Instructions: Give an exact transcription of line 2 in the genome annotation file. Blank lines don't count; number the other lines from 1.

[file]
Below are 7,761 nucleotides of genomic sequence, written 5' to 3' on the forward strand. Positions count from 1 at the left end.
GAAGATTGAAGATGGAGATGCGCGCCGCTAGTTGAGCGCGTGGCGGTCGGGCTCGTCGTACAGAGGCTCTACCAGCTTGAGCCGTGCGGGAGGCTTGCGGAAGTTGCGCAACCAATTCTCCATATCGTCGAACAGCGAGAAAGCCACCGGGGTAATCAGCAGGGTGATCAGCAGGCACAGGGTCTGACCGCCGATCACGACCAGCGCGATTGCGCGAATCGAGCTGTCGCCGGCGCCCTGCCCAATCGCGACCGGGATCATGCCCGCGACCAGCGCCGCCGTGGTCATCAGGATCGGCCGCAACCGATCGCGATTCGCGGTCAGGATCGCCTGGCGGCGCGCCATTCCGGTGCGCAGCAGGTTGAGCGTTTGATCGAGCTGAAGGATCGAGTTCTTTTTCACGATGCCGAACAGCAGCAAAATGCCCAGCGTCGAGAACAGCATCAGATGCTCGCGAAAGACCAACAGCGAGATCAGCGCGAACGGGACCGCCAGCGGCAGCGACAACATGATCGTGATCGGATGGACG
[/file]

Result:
GAAGATTGAAGATGGAGATGCGCGCCGCTAGTTGAGCGCGTGGCGGTCGGGCTCGTCGTACAGAGGCTCTACCAGCTTGAGCCGTGCGGGAGGCTTGCGGAAGTTGCGCAACCAATTCTCCATATCGTCGAACAGCGAGAAAGCCACCGGGGTAATCAGCAGGGTGATCAGCAGGCACAGGGTCTGACCGCCGATCACGACCAGCGCGATTGCGCGAATCGAGCTGTCGCCGGCGCCCTGCCCAATCGCGACCGGGATCATGCCCGCGACCAGCGCCGCCGTGGTCATCAGGATCGGCCGCAACCGATCGCGATTCGCGGTCAGGATCGCCTGGCGGCGCGCCATTCCGGTGCGCAGCAGGTTGAGCGTTTGATCGAGCTGAAGGATCGAGTTCTTTTTCACGATGCCGAACAGCAGCAAAATGCCCAGCGTCGAGAACAGCATCAGATGCTCGCGAAAGACCAACAGCGAGATCAGCGCGAACGGGACCGCCAGCGGCAGCGACAACATGATCGTGATCGGATGGACG